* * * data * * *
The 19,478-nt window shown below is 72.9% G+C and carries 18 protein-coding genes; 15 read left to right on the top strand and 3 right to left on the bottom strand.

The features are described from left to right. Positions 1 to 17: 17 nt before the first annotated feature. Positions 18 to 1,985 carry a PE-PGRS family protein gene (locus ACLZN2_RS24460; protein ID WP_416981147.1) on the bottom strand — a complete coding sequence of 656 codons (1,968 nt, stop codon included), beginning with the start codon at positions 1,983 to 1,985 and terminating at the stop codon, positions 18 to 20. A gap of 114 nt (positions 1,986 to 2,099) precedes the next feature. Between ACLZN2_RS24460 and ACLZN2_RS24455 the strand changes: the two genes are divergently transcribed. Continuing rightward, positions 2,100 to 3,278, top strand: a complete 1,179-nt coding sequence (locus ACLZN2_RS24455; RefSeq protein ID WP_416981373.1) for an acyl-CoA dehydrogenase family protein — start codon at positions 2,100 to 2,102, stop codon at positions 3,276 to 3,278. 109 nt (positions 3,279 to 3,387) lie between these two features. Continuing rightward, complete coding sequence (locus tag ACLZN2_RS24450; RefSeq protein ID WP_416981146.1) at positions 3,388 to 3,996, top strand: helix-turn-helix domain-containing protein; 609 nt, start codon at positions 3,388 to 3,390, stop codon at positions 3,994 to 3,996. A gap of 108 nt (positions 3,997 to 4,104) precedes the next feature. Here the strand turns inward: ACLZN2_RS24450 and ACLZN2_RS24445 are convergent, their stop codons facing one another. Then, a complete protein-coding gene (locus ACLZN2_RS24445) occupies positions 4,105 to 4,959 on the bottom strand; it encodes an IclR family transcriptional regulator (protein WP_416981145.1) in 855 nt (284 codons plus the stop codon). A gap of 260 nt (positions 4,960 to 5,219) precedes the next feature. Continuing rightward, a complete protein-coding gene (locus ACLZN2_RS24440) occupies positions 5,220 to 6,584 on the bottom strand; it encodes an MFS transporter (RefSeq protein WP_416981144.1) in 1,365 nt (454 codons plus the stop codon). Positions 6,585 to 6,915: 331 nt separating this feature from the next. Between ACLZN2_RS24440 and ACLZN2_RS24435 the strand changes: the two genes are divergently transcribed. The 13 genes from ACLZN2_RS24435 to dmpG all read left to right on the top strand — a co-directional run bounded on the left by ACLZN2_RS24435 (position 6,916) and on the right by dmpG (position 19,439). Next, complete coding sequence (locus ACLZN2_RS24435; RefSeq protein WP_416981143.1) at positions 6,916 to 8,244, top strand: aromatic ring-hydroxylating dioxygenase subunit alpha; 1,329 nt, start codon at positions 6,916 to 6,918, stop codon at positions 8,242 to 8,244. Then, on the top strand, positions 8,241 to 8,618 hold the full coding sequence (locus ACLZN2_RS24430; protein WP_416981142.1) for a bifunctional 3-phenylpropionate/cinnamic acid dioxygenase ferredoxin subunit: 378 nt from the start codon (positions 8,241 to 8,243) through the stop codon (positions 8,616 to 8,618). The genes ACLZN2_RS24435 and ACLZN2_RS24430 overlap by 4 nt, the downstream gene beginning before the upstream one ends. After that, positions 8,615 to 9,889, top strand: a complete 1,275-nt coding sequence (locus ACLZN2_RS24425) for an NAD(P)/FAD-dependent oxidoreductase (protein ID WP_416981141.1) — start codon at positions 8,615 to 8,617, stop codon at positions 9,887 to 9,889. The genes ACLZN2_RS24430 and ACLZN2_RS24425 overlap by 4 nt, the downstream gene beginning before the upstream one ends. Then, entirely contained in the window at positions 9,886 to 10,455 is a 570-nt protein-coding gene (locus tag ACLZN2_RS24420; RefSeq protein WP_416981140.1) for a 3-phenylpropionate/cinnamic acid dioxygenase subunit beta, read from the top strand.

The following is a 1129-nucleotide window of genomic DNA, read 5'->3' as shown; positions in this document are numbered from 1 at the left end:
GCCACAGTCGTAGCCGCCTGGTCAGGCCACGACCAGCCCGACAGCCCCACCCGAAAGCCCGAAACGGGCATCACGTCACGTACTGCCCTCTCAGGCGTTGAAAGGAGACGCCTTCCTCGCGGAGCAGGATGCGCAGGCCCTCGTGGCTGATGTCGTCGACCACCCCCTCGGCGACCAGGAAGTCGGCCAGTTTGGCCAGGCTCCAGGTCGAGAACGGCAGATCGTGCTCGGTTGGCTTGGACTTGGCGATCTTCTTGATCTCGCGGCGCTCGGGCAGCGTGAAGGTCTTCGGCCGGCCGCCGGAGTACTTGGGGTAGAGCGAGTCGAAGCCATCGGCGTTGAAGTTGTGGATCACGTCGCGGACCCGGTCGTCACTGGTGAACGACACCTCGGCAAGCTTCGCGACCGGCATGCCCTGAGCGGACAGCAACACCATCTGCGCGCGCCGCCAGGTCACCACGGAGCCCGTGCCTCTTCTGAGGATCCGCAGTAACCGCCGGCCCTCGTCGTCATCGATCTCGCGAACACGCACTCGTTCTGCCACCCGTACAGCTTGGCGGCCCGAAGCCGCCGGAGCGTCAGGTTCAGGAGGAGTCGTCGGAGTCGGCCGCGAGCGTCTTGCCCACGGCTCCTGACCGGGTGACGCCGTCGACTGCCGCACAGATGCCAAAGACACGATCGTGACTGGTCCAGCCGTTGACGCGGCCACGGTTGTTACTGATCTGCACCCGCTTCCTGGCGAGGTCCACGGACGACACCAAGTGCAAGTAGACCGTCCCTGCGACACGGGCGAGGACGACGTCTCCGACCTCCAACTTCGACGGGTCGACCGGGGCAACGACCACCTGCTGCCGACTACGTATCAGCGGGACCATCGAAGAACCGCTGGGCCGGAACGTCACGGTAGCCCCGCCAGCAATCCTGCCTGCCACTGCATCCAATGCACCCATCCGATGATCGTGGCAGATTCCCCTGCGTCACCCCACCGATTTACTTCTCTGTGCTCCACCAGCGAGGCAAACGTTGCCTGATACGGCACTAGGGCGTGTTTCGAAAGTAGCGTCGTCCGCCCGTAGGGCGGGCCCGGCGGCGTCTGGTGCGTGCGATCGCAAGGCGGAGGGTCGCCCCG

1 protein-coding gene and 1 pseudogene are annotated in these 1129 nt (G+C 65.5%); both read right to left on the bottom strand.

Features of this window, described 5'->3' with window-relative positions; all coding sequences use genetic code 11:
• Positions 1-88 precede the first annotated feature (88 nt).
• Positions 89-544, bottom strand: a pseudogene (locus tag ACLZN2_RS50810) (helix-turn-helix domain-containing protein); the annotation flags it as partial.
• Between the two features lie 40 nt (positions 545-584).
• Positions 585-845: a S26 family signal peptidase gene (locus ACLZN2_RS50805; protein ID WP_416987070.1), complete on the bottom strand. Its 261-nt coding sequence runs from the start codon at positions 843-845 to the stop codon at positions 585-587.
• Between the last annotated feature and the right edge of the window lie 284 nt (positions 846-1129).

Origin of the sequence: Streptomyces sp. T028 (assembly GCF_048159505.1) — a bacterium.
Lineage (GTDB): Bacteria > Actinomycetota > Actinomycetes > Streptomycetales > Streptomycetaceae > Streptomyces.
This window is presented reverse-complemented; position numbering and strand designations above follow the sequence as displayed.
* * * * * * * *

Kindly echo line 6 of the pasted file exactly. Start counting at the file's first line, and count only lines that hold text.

Features of this window, described 5'->3' with window-relative positions; all coding sequences use genetic code 11: